(1) That the faculties should be trained before the facts are taught.

(2) That only the knowledge gained by his own observation is of use to the child.

Both these principles demand much faith and patience in the teacher. Faith in the "unseen product," the growth of faculties and development of character. Patience, that the knowledge which apparently could be so easily given to the child should be gradually arrived at by the child himself, by allowing him to form, and guiding him in forming his own conclusions.

I think the patience needed was fully appreciated by the mothers present, as we all know the temptation quietly to "tell the child" instead of leading him to find out.

But to those parents who are convinced that education is not limited to schoolroom hours, Nature Teaching comes as a part of education in which the parents are peculiarly fitted to share. The child is on our side from the first. His love of the natural world is always keen, and his observing powers are great. The parents have only to give the child lessons on flowers or animals to find this out, and they will be surprised at the end of a few months, during which Nature lessons have been regularly given, how great are the advantages to themselves and to the child, and that they are link which bind the schoolroom and everyday life together.

I should like to tell you some of the results which Mrs. Brooke assured us may be expected from Nature Teaching.

(1) The power of seeing will greatly increase. Children are naturally quick to see, and this inherent capacity grows less from want of use and training. This is a startling view for us, when we consider how anxious we are to make our children's capabilities as large as possible.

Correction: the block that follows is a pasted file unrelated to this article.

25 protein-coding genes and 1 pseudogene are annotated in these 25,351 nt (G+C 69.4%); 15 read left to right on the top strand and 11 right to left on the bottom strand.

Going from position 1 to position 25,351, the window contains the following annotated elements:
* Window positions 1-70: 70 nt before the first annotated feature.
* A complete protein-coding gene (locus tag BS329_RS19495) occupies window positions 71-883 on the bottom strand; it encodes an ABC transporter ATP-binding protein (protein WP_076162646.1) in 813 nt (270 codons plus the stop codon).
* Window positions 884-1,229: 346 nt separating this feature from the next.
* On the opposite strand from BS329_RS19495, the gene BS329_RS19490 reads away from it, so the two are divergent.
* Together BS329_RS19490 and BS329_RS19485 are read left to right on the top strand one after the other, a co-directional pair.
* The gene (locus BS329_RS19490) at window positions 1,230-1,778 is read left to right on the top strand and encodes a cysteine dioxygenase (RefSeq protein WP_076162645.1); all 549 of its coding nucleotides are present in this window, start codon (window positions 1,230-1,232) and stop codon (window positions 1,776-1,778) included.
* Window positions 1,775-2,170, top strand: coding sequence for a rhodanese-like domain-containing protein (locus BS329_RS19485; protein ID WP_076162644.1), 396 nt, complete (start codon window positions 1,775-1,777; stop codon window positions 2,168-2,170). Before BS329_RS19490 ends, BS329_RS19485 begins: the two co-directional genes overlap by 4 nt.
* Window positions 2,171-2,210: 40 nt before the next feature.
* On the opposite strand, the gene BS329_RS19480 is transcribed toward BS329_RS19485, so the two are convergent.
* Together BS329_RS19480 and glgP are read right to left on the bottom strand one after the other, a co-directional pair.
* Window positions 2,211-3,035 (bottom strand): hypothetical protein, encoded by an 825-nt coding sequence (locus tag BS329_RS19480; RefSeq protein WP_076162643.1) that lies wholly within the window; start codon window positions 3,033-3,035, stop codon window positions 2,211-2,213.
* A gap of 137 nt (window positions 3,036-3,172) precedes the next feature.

(2) The child will acquire an understanding of imagery and language. Nature Teaching helps him to learn the word and its meaning together, so that they re never disunited. Imagery becomes real to the child when he understands the reference to objects in Nature. Mrs. Brooke gave an interesting illustration of this last point. She gave a class of children lessons on all the animals mentioned in "Hiawatha" for a whole term. The next term she taught the children to recite the poem, and no one could doubt that to the children the poem was full of meaning and a source of intellectual pleasure.

(3) The study of Nature will give a keen appreciation of art. The mind of the child will become so stored with beautiful forms, that his taste will thereby be formed to love the beautiful and turn from the unlovely.

(4) The life spend out of doors will become much more full. The child will be taught to notice the form and the colour of trees in summer and winter, to watch for birds and insects, to compare the shapes of leaves, and to make collections which accumulate solely by the child's own exertion and gradual knowledge.

(5) Composition will be greatly facilitated. A child taught to write all he know about an animal or a flower, after a few lessons on the subject, and when his mind is full of facts found out by his own observations and thoroughly understood, will have no difficulty in "what to say," only in "how to say it!"

(6) The law of consequences. Use and disuse will have to be pointed out to the child, and his attention called to it in many ways, that it may sink deep into his mind, and the lesson that "what a man sows that he will reap" will not be forgotten.

(7) The child's spiritual nature will be developed and strengthened in the way most gradual and unforced. As he sees the reverence and skill with which his parents unfold to him the manipulation of God's thought and will, the child will be led up Nature's great pathway to God, and impressions of reverence, love, and obedience will be awakened and associated with the strongest and earliest pleasures.

We began to see, from Mrs. Brooke's lectures, that we cannot leave the child to Nature, even though there be an instinctive love for it, but that we must guide and develop it; and, as Mrs. Shirreff says in her interesting book, "The Kindergarten at Home," "it is the part of a good teacher to give permanence to the impressions by opening up new sources of interest and pleasure in each object, by leading the child to observe, to compare, to learn something new about it and its relations to other objects, and thereby making his instinctive tendencies the means of moral and intellectual training." Elsewhere Miss Shirreff says: "The impressions that are transient may remain utterly barren for any real culture of the heart, the imagination, or the understanding."